American, Danish, and Chinese researchers link prostate drug to prevention of Parkinson’s disease

The development of Parkinson’s disease can be prevented or delayed with a drug usually applied for prostate cancer according to findings by a team of researchers from Denmark, China and the USA

Based on data from almost 300,000 older men from the national health registries in Denmark and the Truven Health Analytics MarketScan database in the United States, it seems that Terazosin, and similar medications, enhances cellular energy levels and can prevent or slow the progression of Parkinson’s disease in animal models.

The study between Terazosin and Tamsulosin which are both drugs commonly used to treat enlarged prostate showed that Tamsulosin, unlike Terazosin, does not affect cellular energy production, which the team’s lab studies suggest is important in Terazosin’s protective effect. The team identified 150,000 men newly started on Terazosin or similar medications using the U.S. and Danish databases and matched them, based on age and clinical history to 150,000 men newly started on Tamsulosin.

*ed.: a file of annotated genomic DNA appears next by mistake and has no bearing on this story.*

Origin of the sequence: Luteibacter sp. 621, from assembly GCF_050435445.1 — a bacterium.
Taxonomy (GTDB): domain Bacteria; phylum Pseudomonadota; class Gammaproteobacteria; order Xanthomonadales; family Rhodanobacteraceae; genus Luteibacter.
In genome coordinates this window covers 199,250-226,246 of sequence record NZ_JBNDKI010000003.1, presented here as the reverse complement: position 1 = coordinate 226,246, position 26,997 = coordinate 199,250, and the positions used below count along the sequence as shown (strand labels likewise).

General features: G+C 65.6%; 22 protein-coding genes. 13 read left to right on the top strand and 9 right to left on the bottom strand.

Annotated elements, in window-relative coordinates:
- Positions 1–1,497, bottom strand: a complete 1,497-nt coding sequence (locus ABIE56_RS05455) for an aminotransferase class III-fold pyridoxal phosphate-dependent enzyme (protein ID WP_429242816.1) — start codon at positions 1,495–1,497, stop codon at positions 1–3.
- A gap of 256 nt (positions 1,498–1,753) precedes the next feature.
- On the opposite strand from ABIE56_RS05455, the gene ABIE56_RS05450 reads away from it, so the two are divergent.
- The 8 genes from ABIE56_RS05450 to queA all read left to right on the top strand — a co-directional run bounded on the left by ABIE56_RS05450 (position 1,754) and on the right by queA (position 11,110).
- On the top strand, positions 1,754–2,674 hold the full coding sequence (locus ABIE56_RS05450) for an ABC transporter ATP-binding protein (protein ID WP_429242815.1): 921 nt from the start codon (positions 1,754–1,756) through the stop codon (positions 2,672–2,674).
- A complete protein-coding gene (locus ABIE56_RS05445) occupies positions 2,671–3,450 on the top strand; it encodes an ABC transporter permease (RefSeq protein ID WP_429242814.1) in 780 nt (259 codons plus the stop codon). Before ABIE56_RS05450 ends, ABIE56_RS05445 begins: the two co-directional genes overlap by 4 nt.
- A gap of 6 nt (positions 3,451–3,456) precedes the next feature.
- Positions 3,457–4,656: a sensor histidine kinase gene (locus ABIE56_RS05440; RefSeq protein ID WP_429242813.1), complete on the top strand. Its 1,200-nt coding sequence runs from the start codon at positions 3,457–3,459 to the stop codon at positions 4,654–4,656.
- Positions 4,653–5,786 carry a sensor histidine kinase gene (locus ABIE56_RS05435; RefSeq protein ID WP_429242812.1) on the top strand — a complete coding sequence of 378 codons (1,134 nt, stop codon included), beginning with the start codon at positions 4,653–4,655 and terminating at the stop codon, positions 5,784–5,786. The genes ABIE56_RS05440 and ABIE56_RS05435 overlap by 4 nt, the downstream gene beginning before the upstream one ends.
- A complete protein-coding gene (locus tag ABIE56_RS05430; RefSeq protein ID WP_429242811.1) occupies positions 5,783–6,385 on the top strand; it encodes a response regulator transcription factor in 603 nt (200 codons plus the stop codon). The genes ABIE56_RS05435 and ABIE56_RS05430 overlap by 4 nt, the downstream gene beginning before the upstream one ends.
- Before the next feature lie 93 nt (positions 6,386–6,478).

Jacob Simmering, Ph.D., UI assistant professor of internal medicine and corresponding author of the study, said:

“Men taking Terazosin were 12 to 37% less likely to develop Parkinson’s disease during follow-up than men taking Tamsulosin.”
Additionally, the study found that a longer duration of use of the energy-enhancing prostate drugs was associated with increased protective effects.


Read the full article with more information on the study here

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